I showed her where I was when John Glenn orbited the Earth and when John Kennedy was killed. We drove by the Hub where we commuters hung out. I showed her where the ROTC building was that got burned; I had an elementary ed class there. We also checked out the hill where the shootings took place. I walked that hill often going to the phys ed building and to music appreciation.
I hadn’t planned to go to college. I graduated from Massillon Washington High School, and I got a good-paying job on an assembly line for Ecko products making pots and pans. After a year, I got laid off.
I was standing on the corner in downtown Massillon with three friends. We were discussing what we wanted to do, and someone said, why don’t we go to college? Someone else said, we could go to Kent. So we did; we hopped in a car and headed to Kent. When we got [to the university] we went to the Office of the President and asked the secretary if he was busy. He wasn’t. [President George A. Bowman] invited us into his office and told us what Kent had to offer.
I started in the elementary ed program that fall. A college education was very affordable. The cost for a quarter was less than $100 and commuting made it work. It was a wonderful experience.
I began teaching in December 1963. I was not on campus when the shootings took place. My fellow teachers included two WWII veterans. I kept my feelings to myself.
I’m sending along [a check] for the scholarship fund. I just wanted to share my story. Thanks for listening.
Rich Converse, BS ’64
I have not been back to Kent State since 1983 so I have not seen your memorial. My thought is, if not already done, that the names of all the Americans that died in Vietnam be included. They are the reason our four students lived and died. The names could be like crowns around the memorials of Allison, Jeffrey, Sandra and William. Their heart-wrenching biographies are actually reflections of the biographies of all who died overseas. In fact, this “micro war scene” of young people dying on their homeland reflects the pain of the Vietnamese and their horrific day-to-day life.
Thank you for all who have dedicated so much time in order to not let our country forget. Maybe, maybe we will not make the same mistake again.
RoseAnn Stroebel, MA ’83
Editor’s Note: The war deaths were memorialized by 58,175 daffodil bulbs planted on the hillside site to symbolize the number of US losses in Vietnam, so they are not forgotten. And their names are listed in the national Vietnam Veterans Memorial in Washington, DC.
With the Passage of Time
Fifty years have passed since the 1970 shootings. As an eventual alumni of Kent State University who was 14 years old and living in Akron when the tragedy occurred 20 miles away, what I have seen over the years is the original events with a valuable time factor added that has yielded many developments over the years, some good, some not so good but all interesting and worth noting.
The shootings started out as polarized and divisive, with barely a place to hold a discussion without a public fight, but fifty years later the Kent State administration has made “May 4” part of their agenda. They are at last on board with an acknowledgement of these significant events.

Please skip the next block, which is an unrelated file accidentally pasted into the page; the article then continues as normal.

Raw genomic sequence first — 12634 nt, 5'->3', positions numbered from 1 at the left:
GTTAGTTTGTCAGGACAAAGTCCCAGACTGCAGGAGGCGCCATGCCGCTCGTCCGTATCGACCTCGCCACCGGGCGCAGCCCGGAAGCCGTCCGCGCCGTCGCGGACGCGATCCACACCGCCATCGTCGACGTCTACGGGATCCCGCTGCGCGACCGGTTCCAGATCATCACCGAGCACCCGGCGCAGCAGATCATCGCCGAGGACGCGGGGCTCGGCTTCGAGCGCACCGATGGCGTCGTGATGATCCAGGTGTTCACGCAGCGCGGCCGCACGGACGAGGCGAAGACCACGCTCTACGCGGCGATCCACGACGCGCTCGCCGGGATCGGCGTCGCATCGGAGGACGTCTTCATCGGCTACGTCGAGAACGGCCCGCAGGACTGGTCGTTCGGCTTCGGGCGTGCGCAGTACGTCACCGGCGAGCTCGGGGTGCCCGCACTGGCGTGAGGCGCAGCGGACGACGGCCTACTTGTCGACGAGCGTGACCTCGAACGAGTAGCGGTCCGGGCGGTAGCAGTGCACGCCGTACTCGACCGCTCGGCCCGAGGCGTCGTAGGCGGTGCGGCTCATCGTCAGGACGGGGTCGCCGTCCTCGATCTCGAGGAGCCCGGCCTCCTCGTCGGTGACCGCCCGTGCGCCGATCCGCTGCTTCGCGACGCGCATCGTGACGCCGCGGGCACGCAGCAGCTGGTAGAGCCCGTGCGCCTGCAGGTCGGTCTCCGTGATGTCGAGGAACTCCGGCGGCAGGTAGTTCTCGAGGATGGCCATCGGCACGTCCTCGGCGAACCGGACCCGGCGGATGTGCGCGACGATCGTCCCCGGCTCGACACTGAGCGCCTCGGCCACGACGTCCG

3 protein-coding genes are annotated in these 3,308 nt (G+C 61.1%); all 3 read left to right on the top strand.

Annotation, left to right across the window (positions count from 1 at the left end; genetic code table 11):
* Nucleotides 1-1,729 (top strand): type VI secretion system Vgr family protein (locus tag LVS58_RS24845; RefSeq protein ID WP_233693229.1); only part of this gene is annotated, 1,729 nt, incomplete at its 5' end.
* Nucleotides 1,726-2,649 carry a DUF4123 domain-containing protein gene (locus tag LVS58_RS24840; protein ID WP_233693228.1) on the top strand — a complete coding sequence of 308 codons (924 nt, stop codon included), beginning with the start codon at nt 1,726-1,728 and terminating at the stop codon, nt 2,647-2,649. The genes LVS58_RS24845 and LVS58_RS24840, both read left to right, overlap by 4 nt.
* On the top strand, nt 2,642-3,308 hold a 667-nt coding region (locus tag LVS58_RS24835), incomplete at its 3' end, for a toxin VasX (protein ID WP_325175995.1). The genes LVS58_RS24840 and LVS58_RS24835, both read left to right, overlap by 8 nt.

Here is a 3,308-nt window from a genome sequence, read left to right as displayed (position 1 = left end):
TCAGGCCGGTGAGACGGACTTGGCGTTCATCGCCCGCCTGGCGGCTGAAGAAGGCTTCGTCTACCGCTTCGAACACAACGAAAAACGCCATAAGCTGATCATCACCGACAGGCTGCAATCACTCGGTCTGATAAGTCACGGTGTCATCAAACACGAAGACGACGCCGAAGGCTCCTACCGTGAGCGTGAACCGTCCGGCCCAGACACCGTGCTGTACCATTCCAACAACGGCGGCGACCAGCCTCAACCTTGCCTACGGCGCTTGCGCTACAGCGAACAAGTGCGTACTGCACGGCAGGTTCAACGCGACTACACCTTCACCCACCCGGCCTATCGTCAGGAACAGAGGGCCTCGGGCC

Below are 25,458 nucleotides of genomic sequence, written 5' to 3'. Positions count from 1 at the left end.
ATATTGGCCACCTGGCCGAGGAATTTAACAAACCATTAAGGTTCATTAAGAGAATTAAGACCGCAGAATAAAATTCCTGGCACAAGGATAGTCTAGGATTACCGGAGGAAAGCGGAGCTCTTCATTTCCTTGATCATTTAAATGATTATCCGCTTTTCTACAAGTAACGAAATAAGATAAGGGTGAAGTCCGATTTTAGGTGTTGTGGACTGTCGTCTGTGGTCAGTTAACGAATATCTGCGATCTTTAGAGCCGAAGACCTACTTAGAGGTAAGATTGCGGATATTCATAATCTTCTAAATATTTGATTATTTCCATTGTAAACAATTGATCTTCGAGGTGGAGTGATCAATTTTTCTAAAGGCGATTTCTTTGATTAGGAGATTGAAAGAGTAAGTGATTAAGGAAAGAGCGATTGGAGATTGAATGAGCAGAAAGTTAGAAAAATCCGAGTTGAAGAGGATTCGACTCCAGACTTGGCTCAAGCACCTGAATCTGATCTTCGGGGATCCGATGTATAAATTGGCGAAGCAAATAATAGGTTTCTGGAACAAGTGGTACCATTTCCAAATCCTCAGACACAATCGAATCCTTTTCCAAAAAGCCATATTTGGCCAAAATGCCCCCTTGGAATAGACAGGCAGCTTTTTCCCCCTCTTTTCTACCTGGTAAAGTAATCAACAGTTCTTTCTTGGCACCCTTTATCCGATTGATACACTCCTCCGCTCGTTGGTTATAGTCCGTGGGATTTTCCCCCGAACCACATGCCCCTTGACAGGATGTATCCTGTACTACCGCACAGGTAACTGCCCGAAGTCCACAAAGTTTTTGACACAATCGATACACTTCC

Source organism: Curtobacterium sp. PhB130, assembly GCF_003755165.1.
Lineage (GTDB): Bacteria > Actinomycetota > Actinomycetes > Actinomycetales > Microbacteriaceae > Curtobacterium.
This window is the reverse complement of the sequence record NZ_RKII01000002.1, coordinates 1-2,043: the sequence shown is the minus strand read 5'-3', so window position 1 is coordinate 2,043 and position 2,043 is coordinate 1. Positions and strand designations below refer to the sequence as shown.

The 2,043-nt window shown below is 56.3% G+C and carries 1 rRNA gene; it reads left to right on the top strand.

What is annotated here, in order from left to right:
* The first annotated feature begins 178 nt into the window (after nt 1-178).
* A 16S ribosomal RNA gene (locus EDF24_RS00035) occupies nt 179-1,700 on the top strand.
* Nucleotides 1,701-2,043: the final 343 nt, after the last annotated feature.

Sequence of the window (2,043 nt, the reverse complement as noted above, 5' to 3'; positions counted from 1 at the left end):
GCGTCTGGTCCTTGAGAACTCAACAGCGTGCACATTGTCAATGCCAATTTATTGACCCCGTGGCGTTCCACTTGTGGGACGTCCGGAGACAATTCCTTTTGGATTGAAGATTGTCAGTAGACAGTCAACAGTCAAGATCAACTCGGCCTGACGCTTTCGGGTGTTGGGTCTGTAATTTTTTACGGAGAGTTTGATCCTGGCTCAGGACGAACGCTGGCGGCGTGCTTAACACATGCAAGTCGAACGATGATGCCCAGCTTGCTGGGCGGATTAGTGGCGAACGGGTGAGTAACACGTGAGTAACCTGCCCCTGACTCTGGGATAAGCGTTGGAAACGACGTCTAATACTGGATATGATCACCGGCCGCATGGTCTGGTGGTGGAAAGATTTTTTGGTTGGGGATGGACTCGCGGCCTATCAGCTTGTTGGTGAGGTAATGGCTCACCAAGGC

It took a long time, but the end result is that some justice has been done. The families’ decades of pain have been acknowledged. The wounded are listened to, not as much as some parties would like and more than others would like but, unlike the early annual May 4 events, at least this is no longer a matter of convincing the administration of the school or the State of Ohio that what occurred was an unnecessary tragedy. It deserves and finally has received acknowledgement and continued analysis by the university. We have nothing to thank but the passage of time for that. . . . But I don’t think it is a reach to state that there are things that we still need to learn from the shootings at Kent State.
Mark Bloch, BA ’78
New York, NY
Unforgettable Campus Tour
I graduated Kent in June 1979 and was commissioned a second lieutenant in the US Army shortly upon graduation. My story at Kent State did not begin in the fall of 1975 as an incoming freshman. My 6th grade class at Captain Arthur Roth Elementary School in Cleveland toured Kent on May 3, 1970. I was 12 years old. My mom attended the tour as a chaperone. It was her first time setting foot on a college campus and she, too, enjoyed the experience.
While my classmates and I thought the large gatherings of students were normal and sadly tried to process the shootings the next day, I was inspired to attend college at Kent State and accelerated through high school to get there early.
I am not sure if other Cleveland inner city schools did the same at that time, but I am grateful for the experience to this day. There were quiet demonstrations of the shootings each year I was there. I understood more then, and my experience at Kent State was great.
Carmen (Turner) Powell, BA ’79
It’s Not a Pagoda
I enjoyed the article on remembering May 4, 1970 [spring/summer 2020, “Memorials of May 4,” pages 14-17]. I did, however, want to bring one small point to your attention. Regarding the concrete structure outside of Taylor Hall on Blanket Hill, the first time it was mentioned in James Michener’s book [Kent State: What Happened and Why], he referred to the structure as a “pagoda.” Then, in the magazine story on page 16 I saw that the structure was again called a pagoda.
I’m not sure where that term came from, but this structure is not a pagoda. Based on a definition, “a pagoda is a Hindu or Buddhist temple or sacred building, typically a many-tiered tower, in India and East Asia.” I have been to Japan and seen several pagodas, and this structure is not by definition nor by architectural design a pagoda.
For reasons of clarity, I wanted to let you know that the structure is in fact a “thin-shell (2 inches thick) steel-reinforced concrete structure, designed with four inverted hyperbolic paraboloids that form a 10-foot square.” The concrete foundation, located 36 inches below grade, is exactly the same structure as above ground.